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I have been looking at another forum where a conversation on dharmic religions had taken place. One person, a buddhist, wrote that "anatta does not necessarily deal in Shankara's atman concept".

Sadly very few buddhists or hindus use the forum so a discussion did not come about.

Any comments?


  • personperson Don't believe everything you think the liminal space Veteran
    edited March 2018

    I don't know who or what Shankara is and it isn't clear what they mean exactly, but in general anatta deals pretty directly with atman such that the term anatman (no soul) is used interchangeably with anatta (no self).

  • I found a Wikipedia entry for Adi Shankara. He was an 8th century Indian philosopher credited with synthesizing currents of thought in Hinduism. The wiki says 'He also explained the key difference between Hinduism and Buddhism, stating that Hinduism asserts "Atman (Soul, Self) exists", while Buddhism asserts that there is "no Soul, no Self".'

  • rocalarocala Explorer

    Hi @Snakeskin, I am pretty sure that those key differences had been explained long before that.

    The commentator that I am referring to seems to feel that Shankara's 'concept' was in some way giving a different slant to the meaning of atman. So much so that he was questioning the applicability of the sutras to this later development. It is this that has piqued my interest.

    I have read some of the mans other posts, he is certainly learned, but I think this will be controversial whatever it is based on.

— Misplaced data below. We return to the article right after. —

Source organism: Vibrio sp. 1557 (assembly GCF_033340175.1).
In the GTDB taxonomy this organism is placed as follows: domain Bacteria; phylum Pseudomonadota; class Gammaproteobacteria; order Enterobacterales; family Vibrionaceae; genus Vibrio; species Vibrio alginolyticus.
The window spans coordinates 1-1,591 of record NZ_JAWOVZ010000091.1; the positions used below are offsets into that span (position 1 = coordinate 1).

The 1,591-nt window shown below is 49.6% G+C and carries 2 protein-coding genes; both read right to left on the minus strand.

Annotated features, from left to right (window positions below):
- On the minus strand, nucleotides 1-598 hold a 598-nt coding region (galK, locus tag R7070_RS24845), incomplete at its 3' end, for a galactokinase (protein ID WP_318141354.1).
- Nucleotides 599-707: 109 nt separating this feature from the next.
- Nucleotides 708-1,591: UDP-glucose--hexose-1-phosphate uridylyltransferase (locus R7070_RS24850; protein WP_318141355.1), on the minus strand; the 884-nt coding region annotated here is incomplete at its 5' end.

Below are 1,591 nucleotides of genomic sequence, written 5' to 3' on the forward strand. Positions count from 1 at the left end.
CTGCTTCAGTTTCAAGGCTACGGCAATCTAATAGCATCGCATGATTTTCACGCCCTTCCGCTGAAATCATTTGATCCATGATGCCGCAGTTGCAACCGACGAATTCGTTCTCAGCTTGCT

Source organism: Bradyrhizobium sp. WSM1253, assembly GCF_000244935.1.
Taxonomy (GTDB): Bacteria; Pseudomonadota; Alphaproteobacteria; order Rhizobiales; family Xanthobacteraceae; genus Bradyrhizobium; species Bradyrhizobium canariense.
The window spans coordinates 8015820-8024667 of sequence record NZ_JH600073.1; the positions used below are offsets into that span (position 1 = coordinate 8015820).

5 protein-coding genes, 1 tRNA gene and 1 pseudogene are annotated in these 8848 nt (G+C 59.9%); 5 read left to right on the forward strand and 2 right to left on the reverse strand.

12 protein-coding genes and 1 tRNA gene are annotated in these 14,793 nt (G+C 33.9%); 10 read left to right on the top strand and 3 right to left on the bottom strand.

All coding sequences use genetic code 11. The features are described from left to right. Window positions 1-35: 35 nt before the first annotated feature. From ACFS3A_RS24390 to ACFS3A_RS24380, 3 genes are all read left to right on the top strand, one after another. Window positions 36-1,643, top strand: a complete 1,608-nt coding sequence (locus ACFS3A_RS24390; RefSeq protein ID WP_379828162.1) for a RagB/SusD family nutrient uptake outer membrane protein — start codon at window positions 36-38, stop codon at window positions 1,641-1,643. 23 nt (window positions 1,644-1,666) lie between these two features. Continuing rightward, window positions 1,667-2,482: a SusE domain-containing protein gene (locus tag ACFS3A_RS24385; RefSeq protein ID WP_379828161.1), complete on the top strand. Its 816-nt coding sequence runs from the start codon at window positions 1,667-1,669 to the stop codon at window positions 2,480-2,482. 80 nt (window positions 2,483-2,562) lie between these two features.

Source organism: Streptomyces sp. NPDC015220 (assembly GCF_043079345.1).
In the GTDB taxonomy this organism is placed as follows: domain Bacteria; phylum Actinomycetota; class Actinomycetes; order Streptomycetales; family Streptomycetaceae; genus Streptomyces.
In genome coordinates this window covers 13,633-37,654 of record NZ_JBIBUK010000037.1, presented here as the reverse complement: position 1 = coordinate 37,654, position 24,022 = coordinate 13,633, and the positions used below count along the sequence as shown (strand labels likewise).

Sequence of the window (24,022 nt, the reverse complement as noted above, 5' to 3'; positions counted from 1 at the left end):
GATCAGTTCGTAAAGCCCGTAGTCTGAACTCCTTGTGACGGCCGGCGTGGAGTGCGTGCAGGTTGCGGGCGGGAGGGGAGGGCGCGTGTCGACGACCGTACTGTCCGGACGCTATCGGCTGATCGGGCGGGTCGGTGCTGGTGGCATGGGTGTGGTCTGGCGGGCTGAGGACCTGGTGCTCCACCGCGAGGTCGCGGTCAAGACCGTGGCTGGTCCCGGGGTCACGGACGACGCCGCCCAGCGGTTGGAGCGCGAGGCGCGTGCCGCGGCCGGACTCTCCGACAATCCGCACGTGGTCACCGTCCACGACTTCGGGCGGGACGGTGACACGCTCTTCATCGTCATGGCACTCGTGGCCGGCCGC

• karastikarasti Breathing Minnesota Moderator

    It is kind of hard to comment on the context of a post from another board and a user who is not here. Often when you hang out on a board you get a sense, as you have, of the direction of the posts because of the other things they have talked about. There truly is not much discussion of Hinduism here at all, either, as it is a Buddhist board so you are unlikely to find much of a discussion about that comparison, controversial or otherwise. It is hard to compare the 2 when you have so little reference point for Hinduism.

    Shankara is the founder of Advaita Vedanta. I know a little bit about it but not enough to be able to comment on the differences and similarities between it and Anatta nor in regards to the users comment. The suggestion that Shankaras idea is a different slant is correct though. At the time, Hindus largely believed that the soul/Atman was part of Brahman, and when you died, it returned to merge with Brahman. Shankara believed that soul/Atman was the entirety of Brahman, that there was no difference between them, no separation. He pretty much introduced the concept of nonduality to Hinduism and shifted the whole modern view. At least how I understand it but I have only read a little, like I said. Some actually accused him of being a secret Buddhist because of the way he discussed it, I guess.

  • rocalarocala Explorer

    Thank you @karasti, I had done a little more digging and it is in line with what you say.

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